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Those smoothly rounded tendons needed not merely to be laid against the bones: it was worth the trouble also that a ligament [vaginae synoviales et fibrosae digitorum manus] (see the hand in the 4th table of muscles) originate from this place on the bones, attaching the tendons to those bones along their length and holding them together to prevent their rising from the bone or falling away. We shall provide a satisfactory explanation in the second Book what kind of tendons extend along the bones and what ligaments 24 cover them. For the present, it is enough to mention them only so much as suits an account of their relation to the structure of the bones. You will hear in that book that this kind of ligament originates along the length of the second bone of the thumb on its inner surface, accompanying the tendon of the muscle [m. flexor pollicis longus] (h and q in the 6th table of muscles) which is very strongly inserted in the third bone of the thumb and causes flexion of that joint. But because Nature placed no such ligament in the first bone of the thumb, and there was no danger that the tendon running this way to the third bone of the thumb would stray anywhere (since it is restrained on both sides (i [m. abductor pollicis brevis] in the 4th table of muscles, k and l in the 6th, and 1, 2, 3 in the 7th 25 ) by muscles peculiar to the first bone of the thumb), it was not at all necessary for the first bone of the thumb to be made flat and depressed on its inner [palmar] side like the other bones, especially since it was also unsuitable for the muscles extended along it and inserted into it. Along the four first [proximal] bones of the fingers are extended two tendons lying upon each other (g and d in the 6th table of muscles), one of which [m. flexor digitorum superficialis, tendines] is inserted into the second bone and the other [m. flexor digitorum profundus, tendines], which lies beneath, is implanted in the third; tendons of this kind are conveyed in this way to the three bones of these fingers, and the bones of the fingers are equipped with ligaments [vaginae synoviales et fibrosae digitorum manus] of the type which transmit tendons ring-fashion: especially the first and second bones of the four fingers and the second bone of the thumb. 26 Tendons are not extended along the third bones over their entire length, and for this reason they do not look as depressed and flat as the lower bones. 27 It was therefore reasonable that these bones are constructed no differently than if they were one half of a cylindrical body, while the tendons running along them were the other half of this body, so that the bones combined with the tendons would form the cylindrical shape of the finger. No such tendons are run to the outside part [proximalis dorsalis] of the fingers 28 (see the hand in the 9th table of muscles and some of those that follow): tendons are just attached there like a membrane along the complete length of the bones. 29 The sides of the bones are also not flat and compressed like the fingers, nor is there any difference in this area between the bones of the thumb, little finger and index finger, and the bones of the other fingers. The sides of the bones resemble the side of a cylindrical body cut in half, although the first bone of the thumb [os metacarpale I] differs to the extent that it is less wide and flattened on its inner side than the other finger bones. Such is the shape of the digital bones, certainly far different from the shape Galen attributed to them when he described them according to the shape of the fingers. 30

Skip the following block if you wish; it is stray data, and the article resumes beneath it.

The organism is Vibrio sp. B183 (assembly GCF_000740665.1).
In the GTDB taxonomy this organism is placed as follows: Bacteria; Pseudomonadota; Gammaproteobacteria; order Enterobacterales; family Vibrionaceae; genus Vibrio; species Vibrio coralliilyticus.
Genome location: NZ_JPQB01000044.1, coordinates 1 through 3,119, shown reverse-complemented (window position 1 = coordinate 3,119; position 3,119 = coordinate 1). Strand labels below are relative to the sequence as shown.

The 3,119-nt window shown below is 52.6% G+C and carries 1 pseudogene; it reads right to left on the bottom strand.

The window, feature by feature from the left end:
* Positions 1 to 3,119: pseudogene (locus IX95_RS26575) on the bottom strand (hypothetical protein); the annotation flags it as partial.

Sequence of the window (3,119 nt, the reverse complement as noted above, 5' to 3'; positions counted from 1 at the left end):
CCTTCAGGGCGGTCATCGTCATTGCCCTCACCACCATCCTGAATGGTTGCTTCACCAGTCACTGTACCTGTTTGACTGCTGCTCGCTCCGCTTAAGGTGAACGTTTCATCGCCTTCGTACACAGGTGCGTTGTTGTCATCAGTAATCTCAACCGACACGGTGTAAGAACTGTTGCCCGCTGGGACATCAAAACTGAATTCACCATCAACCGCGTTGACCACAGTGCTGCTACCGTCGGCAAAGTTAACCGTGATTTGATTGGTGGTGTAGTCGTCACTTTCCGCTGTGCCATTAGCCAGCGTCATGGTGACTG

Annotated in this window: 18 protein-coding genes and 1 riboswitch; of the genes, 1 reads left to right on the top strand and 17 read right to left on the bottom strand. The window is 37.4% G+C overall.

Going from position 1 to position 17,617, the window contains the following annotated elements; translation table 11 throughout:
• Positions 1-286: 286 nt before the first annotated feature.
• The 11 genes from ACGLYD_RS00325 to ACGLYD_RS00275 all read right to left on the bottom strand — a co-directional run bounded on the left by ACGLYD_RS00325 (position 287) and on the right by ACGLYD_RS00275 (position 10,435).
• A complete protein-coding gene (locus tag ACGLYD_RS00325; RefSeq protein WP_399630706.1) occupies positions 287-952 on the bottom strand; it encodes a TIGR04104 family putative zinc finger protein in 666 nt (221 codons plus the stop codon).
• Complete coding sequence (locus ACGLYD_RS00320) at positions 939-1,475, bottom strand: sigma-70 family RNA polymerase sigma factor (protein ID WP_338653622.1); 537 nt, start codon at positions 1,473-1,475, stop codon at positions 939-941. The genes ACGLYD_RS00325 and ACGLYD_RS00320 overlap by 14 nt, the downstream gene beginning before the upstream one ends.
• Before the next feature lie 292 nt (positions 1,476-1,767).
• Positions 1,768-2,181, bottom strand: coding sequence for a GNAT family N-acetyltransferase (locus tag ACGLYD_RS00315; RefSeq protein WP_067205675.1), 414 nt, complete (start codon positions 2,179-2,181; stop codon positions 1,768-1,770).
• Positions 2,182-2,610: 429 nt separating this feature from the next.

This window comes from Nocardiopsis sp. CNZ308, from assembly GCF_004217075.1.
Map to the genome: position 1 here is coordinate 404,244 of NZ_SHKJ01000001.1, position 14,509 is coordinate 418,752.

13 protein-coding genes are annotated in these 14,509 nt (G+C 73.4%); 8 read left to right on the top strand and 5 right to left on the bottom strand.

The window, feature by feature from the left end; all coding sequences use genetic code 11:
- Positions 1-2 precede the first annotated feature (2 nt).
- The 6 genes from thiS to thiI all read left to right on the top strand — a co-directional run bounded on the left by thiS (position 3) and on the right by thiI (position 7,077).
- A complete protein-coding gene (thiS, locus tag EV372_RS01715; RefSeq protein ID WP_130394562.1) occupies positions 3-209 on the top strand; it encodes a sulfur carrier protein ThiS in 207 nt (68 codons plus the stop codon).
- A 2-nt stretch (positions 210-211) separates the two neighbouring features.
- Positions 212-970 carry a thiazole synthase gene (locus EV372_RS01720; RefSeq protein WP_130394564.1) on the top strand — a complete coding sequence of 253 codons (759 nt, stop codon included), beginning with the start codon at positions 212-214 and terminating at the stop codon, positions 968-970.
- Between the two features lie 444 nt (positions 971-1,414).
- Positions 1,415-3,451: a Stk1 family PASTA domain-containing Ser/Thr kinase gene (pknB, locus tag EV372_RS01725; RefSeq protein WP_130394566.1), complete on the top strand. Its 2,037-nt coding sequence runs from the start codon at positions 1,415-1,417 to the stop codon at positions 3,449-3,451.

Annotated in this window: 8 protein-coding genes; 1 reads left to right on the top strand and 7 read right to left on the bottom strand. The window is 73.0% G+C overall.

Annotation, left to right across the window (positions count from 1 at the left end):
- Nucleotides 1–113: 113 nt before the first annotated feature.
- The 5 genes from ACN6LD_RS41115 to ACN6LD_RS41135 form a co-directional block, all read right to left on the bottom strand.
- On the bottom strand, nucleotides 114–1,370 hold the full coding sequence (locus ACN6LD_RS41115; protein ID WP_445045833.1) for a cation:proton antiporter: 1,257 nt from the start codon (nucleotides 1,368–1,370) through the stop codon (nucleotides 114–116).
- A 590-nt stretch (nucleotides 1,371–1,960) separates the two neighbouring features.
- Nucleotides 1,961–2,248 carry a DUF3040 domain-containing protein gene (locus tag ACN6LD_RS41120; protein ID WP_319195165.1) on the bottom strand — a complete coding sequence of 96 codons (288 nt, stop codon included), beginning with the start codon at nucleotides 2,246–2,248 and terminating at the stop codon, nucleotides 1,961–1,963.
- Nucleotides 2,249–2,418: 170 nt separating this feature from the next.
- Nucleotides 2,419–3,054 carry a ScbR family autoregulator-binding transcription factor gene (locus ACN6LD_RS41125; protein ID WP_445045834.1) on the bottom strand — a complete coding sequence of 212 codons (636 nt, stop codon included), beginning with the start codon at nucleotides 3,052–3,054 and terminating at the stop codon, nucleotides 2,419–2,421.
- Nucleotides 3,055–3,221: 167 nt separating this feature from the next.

Book One -- The things that sustain and support the entire body, and what braces and attaches them all. [the bones and the ligaments that interconnect them] | Chapter 27 On the Digits of the Hand